Friday, August 13, 2010

Two Korean Villages Become UNESCO Sites

Andong City’s Hahoe Village and Gyeongju City’s Yangdong Village, which are the two most representative historic villages in Korea, were registered on the UNESCO World Cultural Heritage list at the 34th Session of the World Heritage Committee (WHC) held in Brasilia, Brazil on August 1. With this designation, Korea now holds a total of 10 UNESCO World Heritage items. 

It is extremely rare for historic villages to be in intact state due to modernization and development and such, and the assessment of the International Council on Monuments and Sites (ICOMOS) is accordingly extremely rigorous. 

The Hahoe and Yangdong Village, too, had to go through a series of reviews, holdups, and postponements before they were granted the approval. ICOMOS recognized the two villages’ historic and cultural significance as early as last May and the legitimate ground in having them registered as one coupled-up item. However, due to the fact that there wasn’t a comprehensive administrative office that manages both of the villages together, ICOMOS sustained their approval.  

To this, Korea’s Cultural Heritage Administration with Gyeongsangbuk-do, Andong City and Gyeongju City, organized “The Council on Preservation of Historic Villages” that was going to collaboratively manage and preserve the two villages. And after submitting to 21 member countries of WHC thorough information and promotional materials on the Hahoe and Yangdong Village as well as dispatching a government delegation to the 34th Session of WHC, were they able to put the two villages on the list of UNECO World Cultural Heritage. 

1995: Seokguram Grotto and Bulguksa Temple / Jongmyo Shrine / Haeinsa Temple Janggyeong Panjeon, the Depositories for the Tripitaka Koreana Woodblocks 
1997: Changdeokgung Palace Complex / Hwaseong Fortress 
2000: Gyeongju Historic Areas / Gochang, Hwasun and Ganghwa Dolmen Sites
2007: Jeju Volcanic Island and Lava Tubes
2009: Royal Tombs of the Joseon Dynasty
2010: Historic Villages of Korea: Hahoe and Yangdong

Founded in the 14th-15th centuries, Hahoe and Yangdong Village’s layout and location – sheltered by forested mountains and facing out onto a river and open agricultural fields – reflect the distinctive aristocratic Confucian culture of the early part of the Joseon Dynasty (1392-1910).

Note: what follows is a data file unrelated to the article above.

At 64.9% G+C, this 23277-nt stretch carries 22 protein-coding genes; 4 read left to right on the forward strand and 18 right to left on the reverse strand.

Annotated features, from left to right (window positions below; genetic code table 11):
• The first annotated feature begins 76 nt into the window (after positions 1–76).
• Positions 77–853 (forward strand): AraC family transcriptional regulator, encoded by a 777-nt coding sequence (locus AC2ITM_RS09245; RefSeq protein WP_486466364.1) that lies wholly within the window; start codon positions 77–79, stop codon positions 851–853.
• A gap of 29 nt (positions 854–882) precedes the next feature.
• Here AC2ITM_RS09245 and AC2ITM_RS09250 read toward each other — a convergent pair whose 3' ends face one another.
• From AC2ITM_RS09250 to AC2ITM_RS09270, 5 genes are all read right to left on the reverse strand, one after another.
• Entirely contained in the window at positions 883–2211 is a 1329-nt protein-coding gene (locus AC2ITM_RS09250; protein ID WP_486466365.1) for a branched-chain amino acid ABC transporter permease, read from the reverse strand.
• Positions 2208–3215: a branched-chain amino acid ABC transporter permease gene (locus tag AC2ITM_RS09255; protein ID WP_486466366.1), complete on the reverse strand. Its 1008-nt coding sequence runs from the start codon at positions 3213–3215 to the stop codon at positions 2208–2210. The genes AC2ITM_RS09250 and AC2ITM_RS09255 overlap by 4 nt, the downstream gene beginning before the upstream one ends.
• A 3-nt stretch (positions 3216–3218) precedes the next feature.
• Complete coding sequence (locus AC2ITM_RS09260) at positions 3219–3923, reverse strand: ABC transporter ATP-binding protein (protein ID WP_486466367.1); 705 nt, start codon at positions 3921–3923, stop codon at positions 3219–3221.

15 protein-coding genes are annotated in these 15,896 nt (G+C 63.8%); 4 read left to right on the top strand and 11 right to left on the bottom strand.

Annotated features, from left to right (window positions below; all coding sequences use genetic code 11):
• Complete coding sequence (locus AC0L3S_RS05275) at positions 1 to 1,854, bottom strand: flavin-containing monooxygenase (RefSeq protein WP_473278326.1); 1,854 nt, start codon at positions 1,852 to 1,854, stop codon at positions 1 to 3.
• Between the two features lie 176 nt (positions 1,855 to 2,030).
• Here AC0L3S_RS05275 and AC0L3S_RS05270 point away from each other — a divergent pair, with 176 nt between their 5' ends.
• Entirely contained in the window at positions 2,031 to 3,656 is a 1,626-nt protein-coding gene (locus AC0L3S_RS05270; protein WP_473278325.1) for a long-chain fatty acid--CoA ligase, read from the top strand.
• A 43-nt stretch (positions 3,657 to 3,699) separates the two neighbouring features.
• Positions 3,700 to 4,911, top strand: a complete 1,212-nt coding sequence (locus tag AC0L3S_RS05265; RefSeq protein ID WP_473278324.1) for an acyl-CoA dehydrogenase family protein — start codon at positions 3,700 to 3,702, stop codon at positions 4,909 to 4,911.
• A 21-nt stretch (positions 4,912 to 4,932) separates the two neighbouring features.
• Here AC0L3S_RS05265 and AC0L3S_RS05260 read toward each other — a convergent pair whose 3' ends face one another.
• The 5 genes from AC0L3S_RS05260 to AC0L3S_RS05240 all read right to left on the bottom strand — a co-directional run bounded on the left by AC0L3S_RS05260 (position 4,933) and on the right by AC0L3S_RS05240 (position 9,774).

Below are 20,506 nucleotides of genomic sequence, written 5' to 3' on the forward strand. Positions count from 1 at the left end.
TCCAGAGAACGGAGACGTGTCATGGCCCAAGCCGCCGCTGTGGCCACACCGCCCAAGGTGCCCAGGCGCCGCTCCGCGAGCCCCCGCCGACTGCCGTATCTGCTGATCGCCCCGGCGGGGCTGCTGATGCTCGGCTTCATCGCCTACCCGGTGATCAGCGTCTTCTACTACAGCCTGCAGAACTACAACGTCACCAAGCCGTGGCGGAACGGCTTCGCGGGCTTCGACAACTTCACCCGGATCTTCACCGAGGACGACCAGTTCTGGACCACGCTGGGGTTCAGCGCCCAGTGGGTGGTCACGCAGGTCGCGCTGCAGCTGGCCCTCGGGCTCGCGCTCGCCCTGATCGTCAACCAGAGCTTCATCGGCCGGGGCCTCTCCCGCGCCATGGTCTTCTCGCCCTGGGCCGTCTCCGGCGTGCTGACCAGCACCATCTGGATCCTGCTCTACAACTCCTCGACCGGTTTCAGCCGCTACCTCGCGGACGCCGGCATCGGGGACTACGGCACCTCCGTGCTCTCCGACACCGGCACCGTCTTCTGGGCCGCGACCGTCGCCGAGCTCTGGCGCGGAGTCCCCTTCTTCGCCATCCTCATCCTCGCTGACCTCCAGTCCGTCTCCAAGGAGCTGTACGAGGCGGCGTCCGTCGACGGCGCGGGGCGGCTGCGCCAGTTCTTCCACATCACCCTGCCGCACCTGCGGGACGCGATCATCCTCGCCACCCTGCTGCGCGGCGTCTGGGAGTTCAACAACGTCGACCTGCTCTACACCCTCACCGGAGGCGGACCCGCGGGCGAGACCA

The Hahoe Village contains Yangjindang Manor (Treasure No. 306), Pikchondaek House (Important Folklore Material No. 84), Chunghyodang Manor (Treasure No. 414), and Namchondaek House (Important Folklore Material No. 90) among others. It has also preserved the shamanist rite of Byeolsin-gut, Hahoe Mask Dance, and Jeulbul Nori.

The Yangdong Village contains Mucheomdang (Treasure No. 411), Hyangdan (Treasure No. 412), Gwangajeong (Treasure No. 442) as well as Tonggamsokpyeon, a book printed on movable metal type (National Treasure No. 283). 

The two villages are the first of their kind in Korea to receive the honor in that they are places that are actually being inhabited by people. They are “living heritage.” Residents have well preserved not only traditional housings but the intangible culture of the two villages as well, which further increases the value of Hahoe and Yangdong. 

Having relics registered on the UNESCO list is pointless if they don’t continue to be properly looked after. The two villages, Hahoe and Yangdong, now having become world-acknowledged historic assets, will likely trigger a surge of tourists both domestic and international. And accordingly, we will need to further reinforce maintenance system and strengthen tourism infrastructure so that those precious vestiges of the past can still be there for the next generation to appreciate as well. 

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